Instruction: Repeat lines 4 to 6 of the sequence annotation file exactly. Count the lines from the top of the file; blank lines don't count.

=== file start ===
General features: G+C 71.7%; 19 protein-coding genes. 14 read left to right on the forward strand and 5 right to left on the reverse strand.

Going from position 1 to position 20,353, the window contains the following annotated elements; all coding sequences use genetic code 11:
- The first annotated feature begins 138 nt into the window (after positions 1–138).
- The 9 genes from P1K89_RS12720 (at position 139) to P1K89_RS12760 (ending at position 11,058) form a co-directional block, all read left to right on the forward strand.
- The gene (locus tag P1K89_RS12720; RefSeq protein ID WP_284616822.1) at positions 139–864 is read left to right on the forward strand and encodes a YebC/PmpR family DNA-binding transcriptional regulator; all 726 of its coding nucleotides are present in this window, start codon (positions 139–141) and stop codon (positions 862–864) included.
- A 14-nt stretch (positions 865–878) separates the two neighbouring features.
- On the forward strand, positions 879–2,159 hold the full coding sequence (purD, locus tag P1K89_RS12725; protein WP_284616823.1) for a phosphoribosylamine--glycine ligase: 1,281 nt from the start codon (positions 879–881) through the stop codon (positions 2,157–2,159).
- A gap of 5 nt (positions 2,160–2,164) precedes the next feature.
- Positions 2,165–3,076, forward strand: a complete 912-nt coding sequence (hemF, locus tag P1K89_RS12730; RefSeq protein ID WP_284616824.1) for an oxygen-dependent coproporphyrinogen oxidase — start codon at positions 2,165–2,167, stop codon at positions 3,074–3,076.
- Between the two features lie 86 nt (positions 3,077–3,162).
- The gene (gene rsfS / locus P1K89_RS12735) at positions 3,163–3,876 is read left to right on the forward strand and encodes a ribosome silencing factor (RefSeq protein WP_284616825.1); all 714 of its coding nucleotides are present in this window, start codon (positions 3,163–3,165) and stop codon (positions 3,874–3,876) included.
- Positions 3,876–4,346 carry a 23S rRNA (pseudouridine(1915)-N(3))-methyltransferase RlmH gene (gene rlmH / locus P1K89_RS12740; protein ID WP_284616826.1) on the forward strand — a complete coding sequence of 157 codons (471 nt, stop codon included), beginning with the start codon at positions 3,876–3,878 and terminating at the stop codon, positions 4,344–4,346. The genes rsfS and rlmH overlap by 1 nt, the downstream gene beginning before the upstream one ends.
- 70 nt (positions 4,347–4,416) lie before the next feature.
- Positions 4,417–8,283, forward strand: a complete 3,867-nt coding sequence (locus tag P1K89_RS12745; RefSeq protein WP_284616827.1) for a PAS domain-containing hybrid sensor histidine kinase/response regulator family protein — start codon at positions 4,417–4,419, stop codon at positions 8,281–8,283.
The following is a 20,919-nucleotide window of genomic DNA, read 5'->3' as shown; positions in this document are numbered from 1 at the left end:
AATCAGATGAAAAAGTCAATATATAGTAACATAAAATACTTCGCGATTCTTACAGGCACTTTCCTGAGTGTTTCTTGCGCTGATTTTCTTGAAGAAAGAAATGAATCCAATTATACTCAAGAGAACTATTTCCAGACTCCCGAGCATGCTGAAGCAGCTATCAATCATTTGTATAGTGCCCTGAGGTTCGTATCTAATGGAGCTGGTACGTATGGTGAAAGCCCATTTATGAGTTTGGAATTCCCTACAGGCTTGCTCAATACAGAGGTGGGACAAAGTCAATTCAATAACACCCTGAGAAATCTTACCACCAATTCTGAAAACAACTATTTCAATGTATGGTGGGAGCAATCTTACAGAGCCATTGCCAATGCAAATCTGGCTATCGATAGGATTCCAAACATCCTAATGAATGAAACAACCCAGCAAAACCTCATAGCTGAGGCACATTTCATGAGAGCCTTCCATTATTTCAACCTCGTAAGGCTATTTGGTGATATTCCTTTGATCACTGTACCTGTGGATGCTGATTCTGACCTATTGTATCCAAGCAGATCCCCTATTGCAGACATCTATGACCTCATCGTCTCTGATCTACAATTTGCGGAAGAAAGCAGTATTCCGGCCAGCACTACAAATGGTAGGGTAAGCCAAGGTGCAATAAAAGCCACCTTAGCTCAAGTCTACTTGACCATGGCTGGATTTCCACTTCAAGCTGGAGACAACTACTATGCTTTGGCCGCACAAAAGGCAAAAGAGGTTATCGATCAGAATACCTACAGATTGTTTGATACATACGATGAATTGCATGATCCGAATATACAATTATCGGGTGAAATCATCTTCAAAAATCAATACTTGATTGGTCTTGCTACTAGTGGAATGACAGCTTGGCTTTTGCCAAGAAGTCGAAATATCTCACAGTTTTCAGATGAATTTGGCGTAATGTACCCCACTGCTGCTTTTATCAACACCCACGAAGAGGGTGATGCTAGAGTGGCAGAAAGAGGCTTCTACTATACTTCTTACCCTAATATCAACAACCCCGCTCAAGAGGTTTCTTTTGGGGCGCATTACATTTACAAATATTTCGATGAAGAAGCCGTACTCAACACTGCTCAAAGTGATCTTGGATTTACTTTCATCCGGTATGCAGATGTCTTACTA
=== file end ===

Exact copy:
- The 9 genes from P1K89_RS12720 (at position 139) to P1K89_RS12760 (ending at position 11,058) form a co-directional block, all read left to right on the forward strand.
- The gene (locus tag P1K89_RS12720; RefSeq protein ID WP_284616822.1) at positions 139–864 is read left to right on the forward strand and encodes a YebC/PmpR family DNA-binding transcriptional regulator; all 726 of its coding nucleotides are present in this window, start codon (positions 139–141) and stop codon (positions 862–864) included.
- A 14-nt stretch (positions 865–878) separates the two neighbouring features.